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I find I have the wreckage of two old PostgreSQL installations on Ubuntu 10.04:

$ pg_lsclustersVersion Cluster   Port Status Owner    Data directory                     Log file
Use of uninitialized value in printf at /usr/bin/pg_lsclusters line 38.
8.4     main      5432 down   /var/lib/postgresql/8.4/main /var/log/postgresql/postgresql-8.4-main.log  
Use of uninitialized value in printf at /usr/bin/pg_lsclusters line 38.
9.1     main      5433 down   /var/lib/postgresql/9.1/main /var/log/postgresql/postgresql-9.1-main.log  

Attempts to perform basic functions return errors, for instance:

createuser: could not connect to database postgres: could not connect to server: No such file or directory
    Is the server running locally and accepting
    connections on Unix domain socket "/var/run/postgresql/.s.PGSQL.5432"?

More information comes when I try to start the database server:

$ sudo /etc/init.d/postgresql start 
 * Starting PostgreSQL 9.1 database server
 * Error: The cluster is owned by user id 109 which does not exist any more!

My question: how do I completely remove both clusters and set up a new one? I've tried removing, purging, and reinstalling postgresql, following the advice here: Now pg_lsclusters shows no clusters in existence, but the No such file or directory error persists when I try to createuser, createdb or run psql. What have I failed to do?

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It sounds like you're trying to use a PostgreSQL 9.1 build from, since Ubuntu 10.04 didn't have PostgreSQL 9.1. Correct? – Craig Ringer Aug 9 '12 at 1:02
@CraigRinger: I used the packages at . – brannerchinese Aug 9 '12 at 2:29

1 Answer 1

up vote 10 down vote accepted

First, that answer you linked to was pretty unsafe - hand-editing /etc/passwd ?!? dselect where an apt wildcard would do? Crazy stuff. I'm not surprised you're having issues.

As for the no such file or directory messages: You need to make sure you have a running PostgreSQL server ("cluster") before you can use admin commands like createdb, because they make a connection to the server. The No such file or directory message is telling you that the server doesn't exist or isn't running.

Here's what's happening:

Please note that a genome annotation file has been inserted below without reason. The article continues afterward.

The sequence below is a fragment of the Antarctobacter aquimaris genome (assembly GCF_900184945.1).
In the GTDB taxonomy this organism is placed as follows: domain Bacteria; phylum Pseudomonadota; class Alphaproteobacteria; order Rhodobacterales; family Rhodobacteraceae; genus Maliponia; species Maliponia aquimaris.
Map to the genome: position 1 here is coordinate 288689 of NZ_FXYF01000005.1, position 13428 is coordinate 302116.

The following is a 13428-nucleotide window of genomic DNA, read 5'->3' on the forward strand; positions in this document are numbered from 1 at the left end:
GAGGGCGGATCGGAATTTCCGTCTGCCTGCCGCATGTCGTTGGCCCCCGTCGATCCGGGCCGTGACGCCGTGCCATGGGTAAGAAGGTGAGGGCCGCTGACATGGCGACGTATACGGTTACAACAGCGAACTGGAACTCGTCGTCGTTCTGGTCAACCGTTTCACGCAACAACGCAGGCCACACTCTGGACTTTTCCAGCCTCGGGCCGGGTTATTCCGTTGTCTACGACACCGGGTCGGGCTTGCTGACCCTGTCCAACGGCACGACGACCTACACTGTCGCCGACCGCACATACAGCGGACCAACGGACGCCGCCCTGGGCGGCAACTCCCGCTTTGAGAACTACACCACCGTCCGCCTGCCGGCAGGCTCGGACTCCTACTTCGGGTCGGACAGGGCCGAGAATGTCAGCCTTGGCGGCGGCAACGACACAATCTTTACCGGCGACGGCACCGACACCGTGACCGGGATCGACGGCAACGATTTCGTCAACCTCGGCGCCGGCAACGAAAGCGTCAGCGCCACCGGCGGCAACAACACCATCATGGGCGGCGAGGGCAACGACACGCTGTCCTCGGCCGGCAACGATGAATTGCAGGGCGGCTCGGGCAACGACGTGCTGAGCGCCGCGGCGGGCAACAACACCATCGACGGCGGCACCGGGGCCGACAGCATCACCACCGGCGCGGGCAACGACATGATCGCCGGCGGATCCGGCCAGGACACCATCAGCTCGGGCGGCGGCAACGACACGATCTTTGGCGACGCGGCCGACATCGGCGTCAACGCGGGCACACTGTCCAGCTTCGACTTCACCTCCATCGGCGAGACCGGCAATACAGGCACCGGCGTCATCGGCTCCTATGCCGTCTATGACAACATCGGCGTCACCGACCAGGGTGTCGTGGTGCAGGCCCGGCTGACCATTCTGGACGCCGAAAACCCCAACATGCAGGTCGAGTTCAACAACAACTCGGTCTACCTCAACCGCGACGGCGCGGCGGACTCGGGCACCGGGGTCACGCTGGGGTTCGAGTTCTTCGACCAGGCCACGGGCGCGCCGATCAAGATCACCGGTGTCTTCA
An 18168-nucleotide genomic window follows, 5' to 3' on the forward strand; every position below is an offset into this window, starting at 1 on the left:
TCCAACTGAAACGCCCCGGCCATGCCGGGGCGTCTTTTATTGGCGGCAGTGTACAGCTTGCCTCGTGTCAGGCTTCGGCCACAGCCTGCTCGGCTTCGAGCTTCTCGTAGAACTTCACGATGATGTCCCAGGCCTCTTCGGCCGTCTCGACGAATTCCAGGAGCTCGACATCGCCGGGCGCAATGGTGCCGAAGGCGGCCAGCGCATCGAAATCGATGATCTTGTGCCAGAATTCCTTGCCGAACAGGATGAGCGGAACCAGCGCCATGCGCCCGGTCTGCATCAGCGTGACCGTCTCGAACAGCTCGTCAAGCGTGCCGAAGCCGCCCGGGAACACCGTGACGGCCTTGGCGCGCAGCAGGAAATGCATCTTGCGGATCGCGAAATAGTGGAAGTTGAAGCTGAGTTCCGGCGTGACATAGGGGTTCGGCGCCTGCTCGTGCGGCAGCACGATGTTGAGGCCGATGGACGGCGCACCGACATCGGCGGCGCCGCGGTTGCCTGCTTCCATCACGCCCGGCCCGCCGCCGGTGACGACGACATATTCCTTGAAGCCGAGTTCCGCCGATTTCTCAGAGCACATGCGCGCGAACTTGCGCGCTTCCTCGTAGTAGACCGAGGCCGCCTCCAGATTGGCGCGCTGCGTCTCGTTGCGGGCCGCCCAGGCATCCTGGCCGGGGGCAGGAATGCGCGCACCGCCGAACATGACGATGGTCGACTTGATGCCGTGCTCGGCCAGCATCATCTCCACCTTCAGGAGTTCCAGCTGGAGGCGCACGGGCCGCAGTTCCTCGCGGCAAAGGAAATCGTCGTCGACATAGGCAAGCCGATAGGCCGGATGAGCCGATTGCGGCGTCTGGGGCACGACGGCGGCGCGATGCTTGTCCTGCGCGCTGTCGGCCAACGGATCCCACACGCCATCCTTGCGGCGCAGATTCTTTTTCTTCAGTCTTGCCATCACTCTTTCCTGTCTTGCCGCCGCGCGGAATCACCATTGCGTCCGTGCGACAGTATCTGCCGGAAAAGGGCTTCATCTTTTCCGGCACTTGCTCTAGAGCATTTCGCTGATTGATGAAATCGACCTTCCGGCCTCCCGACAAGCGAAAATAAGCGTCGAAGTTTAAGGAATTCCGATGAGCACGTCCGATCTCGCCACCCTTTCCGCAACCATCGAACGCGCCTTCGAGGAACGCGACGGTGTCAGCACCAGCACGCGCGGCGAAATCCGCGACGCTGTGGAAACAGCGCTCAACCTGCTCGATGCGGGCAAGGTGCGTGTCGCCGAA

Ubuntu uses pg_wrapper to manage multiple concurrent PostgreSQL instances. The issues you're having are really with pg_wrapper.

Ideally you would've just used pg_dropcluster to get rid of the unwanted clusters. Unfortunately, by following bad advice it sounds like you've got your system into a bit of a messed-up state where the PostgreSQL packages are half-installed and kind of mangled. You need to either repair the install, or totally clean it out.

I'd clean it out. I'd recommend:

  • Verify that pg_lsclusters lists no database clusters
  • apt-get --purge remove postgresql\* - this is important
  • Remove /etc/postgresql/
  • Remove /etc/postgresql-common
  • Remove /var/lib/postgresql
  • userdel -r postgres
  • groupdel postgres
  • apt-get install postgresql-common postgresql-9.1 postgresql-contrib-9.1 postgresql-doc-9.1

It's possible that the apt-get --purge step will fail because you've removed the user IDs, etc. Re-creating the postgres user ID with useradd -r -u 109 postgres should allow you to re-run the purge successfully then delete the user afterwards.

share|improve this answer
I see that the one thing I had failed to do was apt-get --purge remove postgresql\*. Instead, I had only selectively removed (with --purge) the individual postgresql packages I had actively installed. I suppose there were other dependencies I had failed to take note of. thanks for the clear explanation. – brannerchinese Aug 9 '12 at 2:36
@brannerchinese Glad it worked out. In future, you can remove cluster with pg_dropcluster to avoid confusing pg_wrapper. – Craig Ringer Aug 9 '12 at 2:52

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